Kafoury: County beefs up homeless system downtown and for families
Multnomah County officials are converting a motel to house 40 homeless families, complete with support services, and also have finalized the purchase of a building they call a crucial missing piece of greater Portland's system of dealing with homeless people in mental health crisis.
The details were made public on Friday, April 12, by county Chair Deborah Kafoury at her annual State of the County speech.
The significant expansion will address challenges that had previously gone unmet, she said.
Purchase of the Bushong building downtown, at 333 S.W. Park Ave., plus an adjoining parking lot, went through Monday, Kafoury announced at the City Club of Portland event held at the Sentinel Hotel downtown.
The building will be used for the type of facility that has "eluded us for years," she said, according to a copy of her speech released in advance. "We've had almost no options for people downtown experiencing mental health issues."
She specifically addressed the plight of those discharged from the Unity Center for Behavioral Health, the regional psychiatric ward set up in Portland or people in crisis by a consortium of hospitals and health systems.
"When people left the Unity Center, or lost their housing, the only choices were the least effective and most expensive ones imaginable: the emergency room or more often, our county jail," Kafoury said.
The $5.8 million building will use a peer-run model to temporarily house and support people with no place to stay who have immediate needs or who aren't able or interested in being part of a shelter run on a more restrictive model.
She also announced that the county has entered into a master lease to convert a motel into a facility with space for 40 families and support services, to turn our year-round family shelter system "into one where every family has the dignity of their own space."
Kafoury said a partnership with the city of Portland has resulted in 600 units of supportive housing being either created or in process, with another 1,400 to come.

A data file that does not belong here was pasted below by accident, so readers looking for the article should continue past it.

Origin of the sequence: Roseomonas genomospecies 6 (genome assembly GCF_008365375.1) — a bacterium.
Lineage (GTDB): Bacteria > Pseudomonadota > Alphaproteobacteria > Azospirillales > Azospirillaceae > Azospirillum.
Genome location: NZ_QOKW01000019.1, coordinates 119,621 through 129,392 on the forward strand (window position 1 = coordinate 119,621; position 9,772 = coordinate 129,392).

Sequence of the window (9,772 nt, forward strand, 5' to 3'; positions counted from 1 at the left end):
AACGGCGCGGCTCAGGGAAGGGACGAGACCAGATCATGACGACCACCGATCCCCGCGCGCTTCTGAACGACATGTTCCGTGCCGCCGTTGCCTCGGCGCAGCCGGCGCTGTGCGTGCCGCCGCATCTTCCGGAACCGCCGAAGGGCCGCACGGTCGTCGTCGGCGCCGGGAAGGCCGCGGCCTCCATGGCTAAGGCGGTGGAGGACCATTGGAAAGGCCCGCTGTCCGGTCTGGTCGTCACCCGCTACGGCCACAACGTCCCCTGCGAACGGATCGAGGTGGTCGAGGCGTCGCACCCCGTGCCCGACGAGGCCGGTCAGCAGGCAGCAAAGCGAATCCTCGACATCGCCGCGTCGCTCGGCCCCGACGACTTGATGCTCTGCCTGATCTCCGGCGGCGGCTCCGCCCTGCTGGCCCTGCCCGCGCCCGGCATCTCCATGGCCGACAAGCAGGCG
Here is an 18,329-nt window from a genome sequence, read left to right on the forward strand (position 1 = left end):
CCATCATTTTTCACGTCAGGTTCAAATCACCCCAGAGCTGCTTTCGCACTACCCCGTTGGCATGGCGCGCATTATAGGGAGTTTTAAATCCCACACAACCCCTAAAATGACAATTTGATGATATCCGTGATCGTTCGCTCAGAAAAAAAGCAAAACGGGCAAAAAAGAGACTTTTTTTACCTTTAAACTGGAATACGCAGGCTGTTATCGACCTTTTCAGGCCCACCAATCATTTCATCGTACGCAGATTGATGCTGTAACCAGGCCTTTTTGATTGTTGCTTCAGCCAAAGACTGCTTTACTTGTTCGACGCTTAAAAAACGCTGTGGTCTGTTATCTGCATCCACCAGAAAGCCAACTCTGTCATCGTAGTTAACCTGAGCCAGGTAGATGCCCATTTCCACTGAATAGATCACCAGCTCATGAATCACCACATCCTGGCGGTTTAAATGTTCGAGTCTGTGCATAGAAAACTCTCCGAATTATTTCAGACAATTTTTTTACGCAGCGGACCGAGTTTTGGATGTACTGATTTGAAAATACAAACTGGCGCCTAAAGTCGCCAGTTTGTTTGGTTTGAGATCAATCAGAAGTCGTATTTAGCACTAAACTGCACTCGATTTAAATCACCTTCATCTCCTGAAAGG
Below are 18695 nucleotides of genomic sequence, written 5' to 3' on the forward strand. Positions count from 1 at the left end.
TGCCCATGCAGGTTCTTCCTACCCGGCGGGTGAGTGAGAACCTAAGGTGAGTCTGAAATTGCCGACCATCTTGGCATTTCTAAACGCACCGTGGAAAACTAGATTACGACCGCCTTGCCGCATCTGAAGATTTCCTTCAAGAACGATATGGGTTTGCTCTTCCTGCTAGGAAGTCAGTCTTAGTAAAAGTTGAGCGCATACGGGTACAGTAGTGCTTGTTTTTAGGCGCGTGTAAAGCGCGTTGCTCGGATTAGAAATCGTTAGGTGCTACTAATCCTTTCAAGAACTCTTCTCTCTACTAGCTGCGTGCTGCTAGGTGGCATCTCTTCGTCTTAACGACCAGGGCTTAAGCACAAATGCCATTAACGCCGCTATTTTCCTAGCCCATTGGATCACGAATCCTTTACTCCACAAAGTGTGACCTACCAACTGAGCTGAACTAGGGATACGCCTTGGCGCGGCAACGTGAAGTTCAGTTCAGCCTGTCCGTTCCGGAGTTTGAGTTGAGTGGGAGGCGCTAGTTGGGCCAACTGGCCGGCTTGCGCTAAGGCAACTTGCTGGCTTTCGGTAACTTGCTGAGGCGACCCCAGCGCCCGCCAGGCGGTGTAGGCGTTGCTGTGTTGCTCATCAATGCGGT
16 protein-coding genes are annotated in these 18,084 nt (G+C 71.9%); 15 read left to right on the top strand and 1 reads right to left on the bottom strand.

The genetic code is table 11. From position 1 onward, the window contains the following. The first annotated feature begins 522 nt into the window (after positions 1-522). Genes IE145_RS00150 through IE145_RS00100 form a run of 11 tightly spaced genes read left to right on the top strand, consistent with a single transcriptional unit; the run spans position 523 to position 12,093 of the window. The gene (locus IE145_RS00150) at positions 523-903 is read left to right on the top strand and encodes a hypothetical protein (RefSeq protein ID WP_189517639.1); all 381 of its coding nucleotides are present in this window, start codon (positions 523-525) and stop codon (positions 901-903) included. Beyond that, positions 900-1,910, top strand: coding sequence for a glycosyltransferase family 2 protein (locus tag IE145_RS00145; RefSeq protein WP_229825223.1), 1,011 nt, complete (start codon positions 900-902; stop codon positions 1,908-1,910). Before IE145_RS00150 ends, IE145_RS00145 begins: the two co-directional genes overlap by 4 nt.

The state of the county speech is by now a well-established ritual for the leader of Oregon's largest county, which has a more than $2 billion budget and employs 6,000 people. The event is typically attended by other officials and county employees, in addition to City Club members.
In this year's speech, Kafoury touched upon other areas in which the county has been active in the past year:
• Criminal justice reform: Kafoury cited the county's use of a MacArthur Foundation grant to open up the Diane Wade House, a transitional housing program set up as an alternative to jail to help African American women access needed services.
• Construction and pay: Kafoury noted that the county recently saw the completion of the nine-story health department headquarters in Old Town named for former Multnomah Commissioner Gladys McCoy. She noted that a new 17-story central courthouse building is going up at the west end of the Hawthorne Bridge.
Between those and the Sellwood Bridge, she said, "we've invested more than $750 million in new construction in this community."
But she said in the past year labor unions, subcontractors and workers had brought concerns about being shorted pay on construction sites.
So the county is instituting a new "fair pay" initiative in which it will train contractors and use volunteers to ensure people are paid properly, she said.
• Climate change: Kafoury said in the last year the county has cut emissions from county vehicles and buildings by 57 percent. The county also adopted a wood smoke ordinance and new rules to reduce diesel pollution on county construction sites.
• Workforce diversity: Kafoury noted that the county has instituted a new workforce equity plan and complaint system with the help of employee input and consultants.
• Opioids: Kafoury noted that in addition to filing a lawsuit against opioid manufacturers, the county has adopted prescribing guidelines for dentists that have led to a reduction of 80 percent in opioid prescriptions.